Geneva – Fifty million people lived in modern slavery in 2021, according to the latest global estimates of modern slavery. Of these people, 28 million were in forced labor and 22 million were trapped in forced marriages.
The number of people in a situation of modern slavery has increased significantly over the past five years. There were 10 million more people in modern slavery in 2021 compared to global estimates in 2016. Women and children remain disproportionately vulnerable.
Modern slavery occurs in almost every country in the world and crosses ethnic, cultural and religious boundaries. More than half (52%) of all forced labor and a quarter of all forced marriages are in upper-middle or high-income countries.
Most cases of forced labor (86%) are in the private sector. Forced labor in sectors other than commercial sexual exploitation accounted for 63% of all forced labor, while forced commercial sexual exploitation accounted for 23% of all forced labor. Nearly four out of five people subjected to violent commercial sexual exploitation are women or girls.
State-imposed forced labor accounts for 14% of people subjected to forced labor.
Nearly one in eight people in forced labor are children (3.3 million). More than half of them are in a situation of commercial sexual exploitation.
An estimated 22 million people were living in forced marriage on any given day in 2021. This represents an increase of 6.6 million from 2016 global estimates.
The true incidence of forced marriages, especially those involving children under the age of 16, is likely much higher than current estimates can capture; as they are based on a narrow definition and do not include all child marriages. Child marriages are considered forced because the child cannot legally consent to the marriage.
Forced marriage is closely related to deep-rooted patriarchal attitudes and practices and is highly context-dependent. The overwhelming majority of forced marriages (over 85%) were driven by family pressure. Although two-thirds (65%) of forced marriages take place in Asia and the Pacific, given the size of the regional population, the prevalence is higher in Arab countries, with 4.8 people per 1,000 in the region being in a forced marriage situation.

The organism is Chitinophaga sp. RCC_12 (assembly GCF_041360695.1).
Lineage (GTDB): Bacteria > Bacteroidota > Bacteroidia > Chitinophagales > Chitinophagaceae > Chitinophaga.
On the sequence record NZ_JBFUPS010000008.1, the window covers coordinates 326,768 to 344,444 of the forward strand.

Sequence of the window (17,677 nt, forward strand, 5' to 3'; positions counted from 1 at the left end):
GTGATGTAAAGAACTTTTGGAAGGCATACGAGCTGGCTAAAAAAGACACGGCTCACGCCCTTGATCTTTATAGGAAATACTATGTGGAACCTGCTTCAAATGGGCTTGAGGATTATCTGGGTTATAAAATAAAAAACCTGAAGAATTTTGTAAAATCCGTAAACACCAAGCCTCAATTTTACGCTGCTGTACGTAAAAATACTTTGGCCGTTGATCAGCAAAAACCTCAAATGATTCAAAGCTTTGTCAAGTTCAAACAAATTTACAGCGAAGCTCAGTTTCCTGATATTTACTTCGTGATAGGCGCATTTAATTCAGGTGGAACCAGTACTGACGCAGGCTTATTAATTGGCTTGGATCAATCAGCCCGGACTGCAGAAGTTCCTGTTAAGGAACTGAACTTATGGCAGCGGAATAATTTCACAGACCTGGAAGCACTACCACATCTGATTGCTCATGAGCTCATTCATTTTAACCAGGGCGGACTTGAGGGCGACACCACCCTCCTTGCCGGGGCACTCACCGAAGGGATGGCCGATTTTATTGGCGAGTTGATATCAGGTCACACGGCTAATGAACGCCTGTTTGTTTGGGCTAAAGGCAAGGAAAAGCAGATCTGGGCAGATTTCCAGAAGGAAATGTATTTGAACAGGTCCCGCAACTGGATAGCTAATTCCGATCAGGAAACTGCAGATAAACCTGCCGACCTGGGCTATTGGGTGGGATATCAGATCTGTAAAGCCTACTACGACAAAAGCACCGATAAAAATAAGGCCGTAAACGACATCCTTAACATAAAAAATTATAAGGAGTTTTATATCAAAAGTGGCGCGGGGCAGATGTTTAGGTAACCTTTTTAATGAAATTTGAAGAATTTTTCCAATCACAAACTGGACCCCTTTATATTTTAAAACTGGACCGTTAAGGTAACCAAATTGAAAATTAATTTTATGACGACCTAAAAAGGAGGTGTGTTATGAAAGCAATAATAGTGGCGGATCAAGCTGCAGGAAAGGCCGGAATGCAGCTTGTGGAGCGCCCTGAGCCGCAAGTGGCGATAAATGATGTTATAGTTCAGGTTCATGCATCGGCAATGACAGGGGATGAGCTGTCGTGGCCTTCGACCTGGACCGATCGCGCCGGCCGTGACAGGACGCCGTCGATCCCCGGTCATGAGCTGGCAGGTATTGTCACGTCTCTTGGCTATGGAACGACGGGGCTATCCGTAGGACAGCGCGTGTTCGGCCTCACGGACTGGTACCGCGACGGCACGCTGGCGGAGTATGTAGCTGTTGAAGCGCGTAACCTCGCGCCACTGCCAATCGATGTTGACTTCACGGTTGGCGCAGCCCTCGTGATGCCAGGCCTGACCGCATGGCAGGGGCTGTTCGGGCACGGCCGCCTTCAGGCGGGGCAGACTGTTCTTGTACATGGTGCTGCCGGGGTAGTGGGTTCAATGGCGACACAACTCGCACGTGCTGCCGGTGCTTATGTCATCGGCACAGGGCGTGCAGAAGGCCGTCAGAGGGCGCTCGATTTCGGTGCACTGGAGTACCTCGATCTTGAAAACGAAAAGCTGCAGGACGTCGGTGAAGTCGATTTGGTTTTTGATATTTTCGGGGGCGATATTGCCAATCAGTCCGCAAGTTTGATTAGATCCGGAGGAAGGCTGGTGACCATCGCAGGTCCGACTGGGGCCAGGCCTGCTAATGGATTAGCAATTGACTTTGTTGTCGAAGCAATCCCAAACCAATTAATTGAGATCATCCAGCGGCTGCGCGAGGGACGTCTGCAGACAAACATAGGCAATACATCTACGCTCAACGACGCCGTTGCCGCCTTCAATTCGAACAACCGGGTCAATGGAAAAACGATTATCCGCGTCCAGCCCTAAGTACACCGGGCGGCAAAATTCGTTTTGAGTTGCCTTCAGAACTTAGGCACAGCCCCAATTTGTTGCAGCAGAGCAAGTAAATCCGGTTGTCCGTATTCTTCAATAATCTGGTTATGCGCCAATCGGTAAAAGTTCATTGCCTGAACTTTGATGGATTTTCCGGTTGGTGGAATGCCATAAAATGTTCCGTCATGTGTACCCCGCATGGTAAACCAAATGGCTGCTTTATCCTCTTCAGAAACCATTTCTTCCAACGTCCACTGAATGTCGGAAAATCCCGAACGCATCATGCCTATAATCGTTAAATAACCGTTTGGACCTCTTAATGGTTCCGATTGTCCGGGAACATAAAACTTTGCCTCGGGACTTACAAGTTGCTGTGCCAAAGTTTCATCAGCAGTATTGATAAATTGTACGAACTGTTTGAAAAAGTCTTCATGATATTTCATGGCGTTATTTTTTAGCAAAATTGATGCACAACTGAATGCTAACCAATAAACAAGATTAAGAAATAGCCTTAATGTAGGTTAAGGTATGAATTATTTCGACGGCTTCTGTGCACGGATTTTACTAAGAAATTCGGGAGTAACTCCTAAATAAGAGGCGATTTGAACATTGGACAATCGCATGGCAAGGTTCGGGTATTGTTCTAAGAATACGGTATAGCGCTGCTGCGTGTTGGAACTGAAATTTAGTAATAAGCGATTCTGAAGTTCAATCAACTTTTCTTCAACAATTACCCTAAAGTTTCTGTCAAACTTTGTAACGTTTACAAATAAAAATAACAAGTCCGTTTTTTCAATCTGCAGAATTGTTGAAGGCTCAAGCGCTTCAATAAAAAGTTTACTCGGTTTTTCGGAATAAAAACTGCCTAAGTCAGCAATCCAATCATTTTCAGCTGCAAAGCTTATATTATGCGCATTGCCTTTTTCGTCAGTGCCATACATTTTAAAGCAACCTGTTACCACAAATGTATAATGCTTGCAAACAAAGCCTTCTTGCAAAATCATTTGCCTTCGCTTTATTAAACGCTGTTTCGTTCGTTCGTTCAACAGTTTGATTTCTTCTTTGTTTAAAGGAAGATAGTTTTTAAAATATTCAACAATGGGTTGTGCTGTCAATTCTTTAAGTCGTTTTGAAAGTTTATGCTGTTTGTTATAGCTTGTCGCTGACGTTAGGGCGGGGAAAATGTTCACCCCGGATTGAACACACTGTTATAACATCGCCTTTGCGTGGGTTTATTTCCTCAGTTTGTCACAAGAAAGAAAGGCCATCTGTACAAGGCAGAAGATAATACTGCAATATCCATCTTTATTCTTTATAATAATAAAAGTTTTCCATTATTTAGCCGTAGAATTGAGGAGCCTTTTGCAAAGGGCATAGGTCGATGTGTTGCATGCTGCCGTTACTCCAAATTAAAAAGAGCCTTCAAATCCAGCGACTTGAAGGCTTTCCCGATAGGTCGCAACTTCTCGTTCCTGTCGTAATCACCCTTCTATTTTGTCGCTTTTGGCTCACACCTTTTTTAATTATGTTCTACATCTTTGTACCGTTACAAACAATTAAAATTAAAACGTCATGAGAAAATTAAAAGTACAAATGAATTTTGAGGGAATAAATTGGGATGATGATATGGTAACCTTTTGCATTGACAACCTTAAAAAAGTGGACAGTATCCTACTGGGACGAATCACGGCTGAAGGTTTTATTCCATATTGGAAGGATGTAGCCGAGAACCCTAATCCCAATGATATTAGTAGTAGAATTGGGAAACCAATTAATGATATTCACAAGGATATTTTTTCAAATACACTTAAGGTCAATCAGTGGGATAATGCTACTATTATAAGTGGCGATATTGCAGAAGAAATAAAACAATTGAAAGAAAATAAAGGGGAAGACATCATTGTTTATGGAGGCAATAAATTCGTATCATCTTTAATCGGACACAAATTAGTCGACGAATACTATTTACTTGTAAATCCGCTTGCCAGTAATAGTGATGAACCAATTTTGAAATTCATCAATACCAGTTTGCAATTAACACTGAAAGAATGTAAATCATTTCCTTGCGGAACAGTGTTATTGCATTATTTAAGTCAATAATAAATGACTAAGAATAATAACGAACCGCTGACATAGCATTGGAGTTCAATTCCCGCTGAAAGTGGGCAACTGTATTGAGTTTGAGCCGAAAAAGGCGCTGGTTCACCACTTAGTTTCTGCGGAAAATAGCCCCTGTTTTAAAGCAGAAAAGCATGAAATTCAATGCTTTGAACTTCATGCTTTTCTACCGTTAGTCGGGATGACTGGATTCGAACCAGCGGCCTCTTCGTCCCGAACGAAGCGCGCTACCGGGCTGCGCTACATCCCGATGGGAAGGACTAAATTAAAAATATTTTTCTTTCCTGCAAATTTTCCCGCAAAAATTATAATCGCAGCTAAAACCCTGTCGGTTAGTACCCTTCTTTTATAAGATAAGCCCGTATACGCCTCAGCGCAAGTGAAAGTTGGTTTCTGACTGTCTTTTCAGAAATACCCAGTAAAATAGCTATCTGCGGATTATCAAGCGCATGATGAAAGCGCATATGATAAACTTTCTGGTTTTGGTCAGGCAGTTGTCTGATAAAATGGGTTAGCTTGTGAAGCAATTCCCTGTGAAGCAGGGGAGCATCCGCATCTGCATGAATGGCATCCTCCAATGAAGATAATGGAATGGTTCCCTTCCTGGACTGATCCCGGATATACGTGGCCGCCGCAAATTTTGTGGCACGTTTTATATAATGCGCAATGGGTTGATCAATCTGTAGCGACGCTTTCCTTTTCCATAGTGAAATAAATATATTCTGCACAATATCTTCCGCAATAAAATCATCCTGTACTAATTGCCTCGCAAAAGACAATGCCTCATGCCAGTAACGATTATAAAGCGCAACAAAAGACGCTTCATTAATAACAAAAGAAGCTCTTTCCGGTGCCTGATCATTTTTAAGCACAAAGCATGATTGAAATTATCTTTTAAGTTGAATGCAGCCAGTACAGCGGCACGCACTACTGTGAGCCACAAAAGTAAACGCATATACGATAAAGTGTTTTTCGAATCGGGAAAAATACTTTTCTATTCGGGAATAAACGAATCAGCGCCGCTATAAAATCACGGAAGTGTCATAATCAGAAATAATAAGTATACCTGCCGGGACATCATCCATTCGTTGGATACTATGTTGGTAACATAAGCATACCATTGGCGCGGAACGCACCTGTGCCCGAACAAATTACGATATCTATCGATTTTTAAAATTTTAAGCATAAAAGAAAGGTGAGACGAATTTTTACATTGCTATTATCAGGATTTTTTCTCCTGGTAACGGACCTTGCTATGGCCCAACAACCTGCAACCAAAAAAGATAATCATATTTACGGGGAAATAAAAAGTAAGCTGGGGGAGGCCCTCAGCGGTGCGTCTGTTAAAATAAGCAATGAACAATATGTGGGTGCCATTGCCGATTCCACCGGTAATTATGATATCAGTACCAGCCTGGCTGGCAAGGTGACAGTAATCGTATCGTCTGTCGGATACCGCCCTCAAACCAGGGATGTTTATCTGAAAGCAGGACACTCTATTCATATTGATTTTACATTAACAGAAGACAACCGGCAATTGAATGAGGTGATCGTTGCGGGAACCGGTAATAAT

Migrants are particularly vulnerable to forced labour
Migrant workers are more than three times more likely to be in forced labor than older non-migrant workers. Although labor migration has generally positive effects on individuals, households, communities and societies, this finding shows how migrants are particularly vulnerable to forced labor and human trafficking, whether through irregular or poorly managed migration, or through unfair and unethical practices for hire.
“It is scandalous that the state of modern slavery is not improving. Nothing can justify the continuation of this fundamental abuse of human rights,” said ILO Director-General Guy Ryder. “We know what needs to be done and we know it can be done. Effective national policies and regulations are essential. But governments cannot do it alone. International standards provide a strong foundation and a comprehensive approach is needed. countries Trade unions, business organizations, civil society and ordinary citizens play a major role’.
Antonio Vitorino, IOM Director-General, added: “This report highlights the urgent need to ensure that all migration is safe, orderly and regular. Reducing migrants’ vulnerability to forced labor and human trafficking depends above all on national policy and legal frameworks that respect, protect and fulfill the human rights and fundamental freedoms of all migrants – and potential migrants – at all stages of the migration process, regardless from their migrant status. must work together to reverse these shocking trends, including through the implementation of a Global Compact on Migration.”
Grace Forrest, founding director of Walk Free, said: “Modern slavery is the antithesis of sustainable development. However, in 2022 it continues to underpin our global economy. This is a man-made problem, linked both to historical slavery and persistent structural inequality. At a time of deepening crises, real political will is the key to ending these human rights abuses.”
End modern slavery
The report offers a series of recommended actions that, taken together and quickly, would go a long way towards ending modern slavery. These include: improving and enforcing labor legislation and inspections; to end state-imposed forced labor; strengthening measures to combat forced labor and human trafficking in businesses and supply chains; extending social protection and strengthening legal protection, including raising the legal age of marriage to 18 without exception. Other measures include addressing the increased risk of trafficking and forced labor for migrant workers, promoting fair and ethical recruitment and increased support for women, girls and vulnerable people.
Notes to the editors
Modern slavery, as defined in the report, consists of two main components: forced labor and forced marriage. Both refer to exploitative situations that a person cannot refuse or cannot leave because of threats, violence, coercion, fraud or abuse of power. Forced labour, as defined in the ILO Forced Labor Convention, 1930 (No. 29), refers to “any work or service which is required of any person under threat of any penalty and for which that person does not voluntarily. “Private economy” includes all forms of forced labor other than forced labor imposed by the state.
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